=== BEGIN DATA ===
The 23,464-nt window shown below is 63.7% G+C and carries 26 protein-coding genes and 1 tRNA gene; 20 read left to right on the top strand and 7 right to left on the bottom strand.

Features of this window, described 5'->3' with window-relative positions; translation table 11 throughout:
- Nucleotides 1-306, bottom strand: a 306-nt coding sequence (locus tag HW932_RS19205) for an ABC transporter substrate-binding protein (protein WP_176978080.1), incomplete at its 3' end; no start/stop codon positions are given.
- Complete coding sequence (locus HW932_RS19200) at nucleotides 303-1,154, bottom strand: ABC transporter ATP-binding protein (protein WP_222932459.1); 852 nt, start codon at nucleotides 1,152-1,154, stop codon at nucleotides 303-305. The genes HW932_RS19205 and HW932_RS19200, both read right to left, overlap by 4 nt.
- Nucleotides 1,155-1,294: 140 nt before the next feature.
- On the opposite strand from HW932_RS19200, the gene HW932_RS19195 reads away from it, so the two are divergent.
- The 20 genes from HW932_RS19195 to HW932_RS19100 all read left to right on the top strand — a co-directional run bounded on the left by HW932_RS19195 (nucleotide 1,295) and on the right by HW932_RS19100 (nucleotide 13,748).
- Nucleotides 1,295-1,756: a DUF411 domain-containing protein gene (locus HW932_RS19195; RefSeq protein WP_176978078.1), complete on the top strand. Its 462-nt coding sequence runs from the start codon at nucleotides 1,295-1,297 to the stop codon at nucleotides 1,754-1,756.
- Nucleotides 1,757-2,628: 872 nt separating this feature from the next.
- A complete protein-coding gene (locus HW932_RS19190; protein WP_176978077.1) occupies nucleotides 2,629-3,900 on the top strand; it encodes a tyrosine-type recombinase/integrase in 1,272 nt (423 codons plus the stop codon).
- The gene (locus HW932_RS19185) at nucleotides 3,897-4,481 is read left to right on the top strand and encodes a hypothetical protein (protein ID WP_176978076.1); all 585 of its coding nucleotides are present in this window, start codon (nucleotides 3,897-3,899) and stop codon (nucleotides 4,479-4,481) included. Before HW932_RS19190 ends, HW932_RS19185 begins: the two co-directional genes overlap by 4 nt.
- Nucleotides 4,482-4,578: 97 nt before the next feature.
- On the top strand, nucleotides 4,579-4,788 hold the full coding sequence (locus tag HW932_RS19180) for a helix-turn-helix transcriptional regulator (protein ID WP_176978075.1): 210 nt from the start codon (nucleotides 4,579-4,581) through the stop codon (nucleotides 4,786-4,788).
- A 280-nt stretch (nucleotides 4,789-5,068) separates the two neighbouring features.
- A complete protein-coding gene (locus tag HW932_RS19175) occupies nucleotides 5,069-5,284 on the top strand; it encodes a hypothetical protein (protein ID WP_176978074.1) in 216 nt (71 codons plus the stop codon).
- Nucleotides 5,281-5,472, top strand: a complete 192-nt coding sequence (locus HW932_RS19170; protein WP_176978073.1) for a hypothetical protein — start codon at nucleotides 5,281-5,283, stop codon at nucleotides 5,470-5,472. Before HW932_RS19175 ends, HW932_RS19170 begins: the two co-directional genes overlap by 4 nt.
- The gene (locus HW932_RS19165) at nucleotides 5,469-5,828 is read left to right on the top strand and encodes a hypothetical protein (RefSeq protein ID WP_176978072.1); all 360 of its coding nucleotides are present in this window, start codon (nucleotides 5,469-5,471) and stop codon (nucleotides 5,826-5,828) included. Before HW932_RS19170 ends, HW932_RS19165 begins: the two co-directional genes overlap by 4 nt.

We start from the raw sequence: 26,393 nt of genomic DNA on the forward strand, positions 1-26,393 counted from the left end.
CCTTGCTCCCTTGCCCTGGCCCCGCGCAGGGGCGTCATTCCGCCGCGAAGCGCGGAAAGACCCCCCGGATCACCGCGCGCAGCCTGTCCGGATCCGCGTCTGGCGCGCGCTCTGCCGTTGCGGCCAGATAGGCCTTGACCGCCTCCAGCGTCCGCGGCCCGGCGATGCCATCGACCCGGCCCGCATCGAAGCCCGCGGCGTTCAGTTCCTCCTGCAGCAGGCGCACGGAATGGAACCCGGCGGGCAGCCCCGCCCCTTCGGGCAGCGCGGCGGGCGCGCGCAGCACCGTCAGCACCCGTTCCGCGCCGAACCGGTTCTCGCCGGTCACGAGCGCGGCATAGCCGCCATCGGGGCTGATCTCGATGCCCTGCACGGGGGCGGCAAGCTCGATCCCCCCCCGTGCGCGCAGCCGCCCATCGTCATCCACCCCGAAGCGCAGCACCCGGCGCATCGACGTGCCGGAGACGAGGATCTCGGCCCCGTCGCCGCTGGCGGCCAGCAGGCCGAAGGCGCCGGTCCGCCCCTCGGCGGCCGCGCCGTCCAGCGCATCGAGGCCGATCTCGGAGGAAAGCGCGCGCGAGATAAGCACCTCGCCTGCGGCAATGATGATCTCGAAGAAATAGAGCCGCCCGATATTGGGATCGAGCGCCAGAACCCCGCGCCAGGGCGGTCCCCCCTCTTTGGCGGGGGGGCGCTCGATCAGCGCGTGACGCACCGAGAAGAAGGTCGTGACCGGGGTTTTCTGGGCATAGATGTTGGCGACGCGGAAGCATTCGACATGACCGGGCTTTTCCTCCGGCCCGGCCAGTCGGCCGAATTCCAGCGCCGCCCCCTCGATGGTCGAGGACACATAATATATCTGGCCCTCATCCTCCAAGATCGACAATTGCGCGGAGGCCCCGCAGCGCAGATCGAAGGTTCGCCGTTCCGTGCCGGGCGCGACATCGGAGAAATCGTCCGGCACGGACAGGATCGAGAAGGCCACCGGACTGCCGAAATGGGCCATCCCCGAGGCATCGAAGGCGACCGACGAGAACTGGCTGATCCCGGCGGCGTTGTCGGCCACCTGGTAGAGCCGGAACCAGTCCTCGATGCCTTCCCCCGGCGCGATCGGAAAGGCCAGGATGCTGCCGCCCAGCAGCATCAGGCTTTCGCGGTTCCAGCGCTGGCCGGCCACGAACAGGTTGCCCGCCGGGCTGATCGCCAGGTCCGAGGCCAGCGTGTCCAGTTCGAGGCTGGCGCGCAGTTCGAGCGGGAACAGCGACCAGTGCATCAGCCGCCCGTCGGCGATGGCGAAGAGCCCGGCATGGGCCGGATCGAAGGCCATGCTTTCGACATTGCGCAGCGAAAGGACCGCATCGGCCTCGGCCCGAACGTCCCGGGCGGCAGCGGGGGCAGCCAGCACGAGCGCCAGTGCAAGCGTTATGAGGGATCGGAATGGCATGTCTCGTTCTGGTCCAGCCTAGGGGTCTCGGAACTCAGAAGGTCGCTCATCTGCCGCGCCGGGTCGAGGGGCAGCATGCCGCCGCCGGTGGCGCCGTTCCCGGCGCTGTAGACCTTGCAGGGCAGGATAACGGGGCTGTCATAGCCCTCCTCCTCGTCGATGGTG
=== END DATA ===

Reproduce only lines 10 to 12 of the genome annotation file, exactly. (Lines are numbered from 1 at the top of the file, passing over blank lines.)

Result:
- A complete protein-coding gene (locus HW932_RS19190; protein WP_176978077.1) occupies nucleotides 2,629-3,900 on the top strand; it encodes a tyrosine-type recombinase/integrase in 1,272 nt (423 codons plus the stop codon).
- The gene (locus HW932_RS19185) at nucleotides 3,897-4,481 is read left to right on the top strand and encodes a hypothetical protein (protein ID WP_176978076.1); all 585 of its coding nucleotides are present in this window, start codon (nucleotides 3,897-3,899) and stop codon (nucleotides 4,479-4,481) included. Before HW932_RS19190 ends, HW932_RS19185 begins: the two co-directional genes overlap by 4 nt.
- Nucleotides 4,482-4,578: 97 nt before the next feature.